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Payments: it’s all change

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In the world of payments this week it has been ‘all change’, if you’ll pardon the pun. Not only has Nationwide completed the world’s highest ever contactless payment – more than three times higher than Mount Everest and as cold as Antarctica – but it appears that suddenly out of nowhere everyone is paying with mobile here on terra firma.


Mobile payments has been poised to be the next big thing more times that I care to remember. To paraphrase Monty Python: I should know, I have followed a few announcements to that effect. But, to date, it’s not really piqued the interest of that many retailers.

Instead, it’s crept up on us and suddenly we find that 54% of European shoppers are regularly using mobile to pay for things, tripling in just over a year.

All this has happened against a backdrop of retailers scratching their chins and pondering which mobile payments products they should be using, which ones their customers are going to use – and whether they really need to actually embrace mobile payments at all.

But it seems that the public has spoken. The Visa research shows that shoppers across Europe are silently embracing mobile payments where they can and as they start to use them, they see how simple and convenient they can be.

Retailers across the UK are being urged to take this seriously – not least because this week thousands of grubby teenage students are going to descend on University towns up and down the land and they are Generation Mobile and will be wafting their phones about to buy ‘snout’ and Newky Brown.

The people, it seems have spoken – but what, as a retailer, can you do about it?

First of all you need to look at what mobile payments actually means. In reality what is occurring now – in stores – is contactless payments being done with mobile devices. As such that isn’t to hard to get your head around.

But putting this in to practice is quite hard because each uses its own tokenisation process – the process by which the card data and the payment are turned into ‘tokens’ that are meaningless to all but the POS and the bank network for that one off payment (its all about security) – and as such your POS has to support all the payment types you want to accept.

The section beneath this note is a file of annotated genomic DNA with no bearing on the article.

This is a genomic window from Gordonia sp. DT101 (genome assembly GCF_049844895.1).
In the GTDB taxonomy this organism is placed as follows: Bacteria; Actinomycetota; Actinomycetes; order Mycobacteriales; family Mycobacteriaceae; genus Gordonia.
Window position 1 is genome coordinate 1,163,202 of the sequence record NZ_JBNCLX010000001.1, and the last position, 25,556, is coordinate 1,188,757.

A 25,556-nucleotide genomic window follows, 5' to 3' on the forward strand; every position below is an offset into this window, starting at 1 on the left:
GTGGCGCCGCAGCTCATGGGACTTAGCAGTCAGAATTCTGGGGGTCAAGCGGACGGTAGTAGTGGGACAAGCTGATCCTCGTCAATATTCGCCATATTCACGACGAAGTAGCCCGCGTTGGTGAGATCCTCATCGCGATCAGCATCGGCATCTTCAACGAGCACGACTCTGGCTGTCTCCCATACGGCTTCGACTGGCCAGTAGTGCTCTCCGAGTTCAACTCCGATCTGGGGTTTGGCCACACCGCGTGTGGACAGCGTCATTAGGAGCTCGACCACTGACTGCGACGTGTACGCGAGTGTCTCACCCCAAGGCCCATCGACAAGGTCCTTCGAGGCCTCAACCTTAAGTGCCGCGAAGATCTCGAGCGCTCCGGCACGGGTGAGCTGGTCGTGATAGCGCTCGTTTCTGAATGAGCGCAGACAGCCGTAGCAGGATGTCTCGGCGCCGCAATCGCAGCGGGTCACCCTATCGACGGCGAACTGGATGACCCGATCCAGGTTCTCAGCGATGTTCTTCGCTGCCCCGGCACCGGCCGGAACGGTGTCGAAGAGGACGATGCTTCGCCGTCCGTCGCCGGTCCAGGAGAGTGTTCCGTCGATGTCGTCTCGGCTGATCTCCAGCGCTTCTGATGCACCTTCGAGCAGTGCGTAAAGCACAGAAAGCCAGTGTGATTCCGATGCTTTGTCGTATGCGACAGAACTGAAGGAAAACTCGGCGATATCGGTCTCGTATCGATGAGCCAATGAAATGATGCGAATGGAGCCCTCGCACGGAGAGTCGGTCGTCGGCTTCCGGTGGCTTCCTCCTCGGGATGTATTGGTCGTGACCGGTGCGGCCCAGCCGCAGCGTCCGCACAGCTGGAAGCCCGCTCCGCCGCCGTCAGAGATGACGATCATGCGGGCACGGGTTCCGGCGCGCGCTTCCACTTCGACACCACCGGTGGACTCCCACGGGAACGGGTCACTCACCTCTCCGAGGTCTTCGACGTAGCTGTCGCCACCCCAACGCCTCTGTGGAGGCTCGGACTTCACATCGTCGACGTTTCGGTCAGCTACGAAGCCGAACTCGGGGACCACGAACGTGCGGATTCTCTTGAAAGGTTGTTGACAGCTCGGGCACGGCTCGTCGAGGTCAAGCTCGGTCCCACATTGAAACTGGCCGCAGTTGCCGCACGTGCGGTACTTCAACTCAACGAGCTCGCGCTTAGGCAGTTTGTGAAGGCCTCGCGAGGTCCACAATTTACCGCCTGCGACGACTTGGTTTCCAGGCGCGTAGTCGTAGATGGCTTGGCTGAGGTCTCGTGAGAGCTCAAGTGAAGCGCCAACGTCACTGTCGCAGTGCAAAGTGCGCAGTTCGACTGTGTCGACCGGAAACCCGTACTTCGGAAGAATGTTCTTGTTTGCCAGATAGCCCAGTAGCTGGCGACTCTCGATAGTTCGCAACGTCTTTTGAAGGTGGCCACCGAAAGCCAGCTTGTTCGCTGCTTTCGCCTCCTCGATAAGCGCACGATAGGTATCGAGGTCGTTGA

Right now Apple Pay is used by a lot of Apple owners. Android Pay is catching up. It isn’t beyond the realms of possibility that these are the only two you may ever need – let’s face it most people have one or the other.

However, it’s not that simple right now. We don’t know which other mobile wallets – let alone all manner of other inventive ways of doing it – are likely to come along. Should you have them all?

When it comes to taking payments it is always a good idea to offer shoppers as many ways to pay as possible, but with the fragmented and diverse array of mobile payment options out there – not just the crazy ones, but PayPal and other mainstream online payment tools looking to get a chunk of this market – it is hard to know where to start.

Many retailers suggest that what they really want is for their payments provider to let them have them all and try them all and see, but that isn’t always practical. Instead inertia reigns. Shoppers are starting to experiment with using mobile to pay where they can, and most retailers watch with great interest to see which, if any, stand out as the winners.

While that might be hard enough for retailers to stomach, the very nature of payments is changing. Services such as Uber – and to some extent contactless cards – take all the friction from payments and almost take the actual act of paying away. The less friction, the more sales. This is something that retailers need to think about when looking at what they actually want from payments.

Then there is the issue that as banks start to get to grips with truly instant payments, then the whole idea of paying with a card starts to look shaky: why use a card to make payments – even through a wallet like Apple Pay – when your bank account can simple pay the merchants bank account when you buy something? Apple may even be the ‘bank’.

Consumers are changing how they want to pay. The very meaning of paying is changing too. The very nature of banks and money is changing. Mobile is the first step. Are you ready?

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